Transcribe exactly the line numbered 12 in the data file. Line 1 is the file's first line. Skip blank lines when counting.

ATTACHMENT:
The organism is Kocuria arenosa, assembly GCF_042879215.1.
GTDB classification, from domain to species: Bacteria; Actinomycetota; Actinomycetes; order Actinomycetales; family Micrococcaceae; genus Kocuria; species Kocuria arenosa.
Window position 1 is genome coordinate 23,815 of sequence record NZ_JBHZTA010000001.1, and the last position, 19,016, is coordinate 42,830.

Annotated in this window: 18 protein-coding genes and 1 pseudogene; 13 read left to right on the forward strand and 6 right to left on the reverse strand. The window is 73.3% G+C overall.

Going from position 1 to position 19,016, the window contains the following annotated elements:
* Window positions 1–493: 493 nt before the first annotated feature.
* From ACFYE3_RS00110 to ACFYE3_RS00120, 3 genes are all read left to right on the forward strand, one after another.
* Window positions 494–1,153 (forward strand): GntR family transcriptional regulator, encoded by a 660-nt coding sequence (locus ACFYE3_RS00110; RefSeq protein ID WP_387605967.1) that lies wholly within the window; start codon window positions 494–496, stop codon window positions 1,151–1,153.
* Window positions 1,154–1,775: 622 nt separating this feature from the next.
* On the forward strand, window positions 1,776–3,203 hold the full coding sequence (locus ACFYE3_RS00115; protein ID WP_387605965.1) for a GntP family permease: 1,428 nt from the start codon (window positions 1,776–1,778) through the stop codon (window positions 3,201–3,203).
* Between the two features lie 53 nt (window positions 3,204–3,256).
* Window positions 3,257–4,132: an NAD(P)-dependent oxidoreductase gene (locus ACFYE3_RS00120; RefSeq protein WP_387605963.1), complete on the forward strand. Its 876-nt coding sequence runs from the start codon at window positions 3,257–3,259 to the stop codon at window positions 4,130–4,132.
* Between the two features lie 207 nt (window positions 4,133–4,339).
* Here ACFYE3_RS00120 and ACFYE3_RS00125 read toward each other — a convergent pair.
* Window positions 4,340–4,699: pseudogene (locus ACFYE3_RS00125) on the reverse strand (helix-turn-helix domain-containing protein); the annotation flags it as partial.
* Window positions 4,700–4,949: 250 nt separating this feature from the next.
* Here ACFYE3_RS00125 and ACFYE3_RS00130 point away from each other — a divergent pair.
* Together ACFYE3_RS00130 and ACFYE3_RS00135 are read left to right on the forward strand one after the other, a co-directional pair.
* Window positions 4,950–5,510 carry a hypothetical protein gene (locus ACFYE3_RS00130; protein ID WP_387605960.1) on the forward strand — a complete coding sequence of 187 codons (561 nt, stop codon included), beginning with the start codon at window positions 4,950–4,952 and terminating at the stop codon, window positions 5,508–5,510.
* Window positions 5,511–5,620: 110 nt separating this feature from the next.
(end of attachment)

* Window positions 3,257–4,132: an NAD(P)-dependent oxidoreductase gene (locus ACFYE3_RS00120; RefSeq protein WP_387605963.1), complete on the forward strand. Its 876-nt coding sequence runs from the start codon at window positions 3,257–3,259 to the stop codon at window positions 4,130–4,132.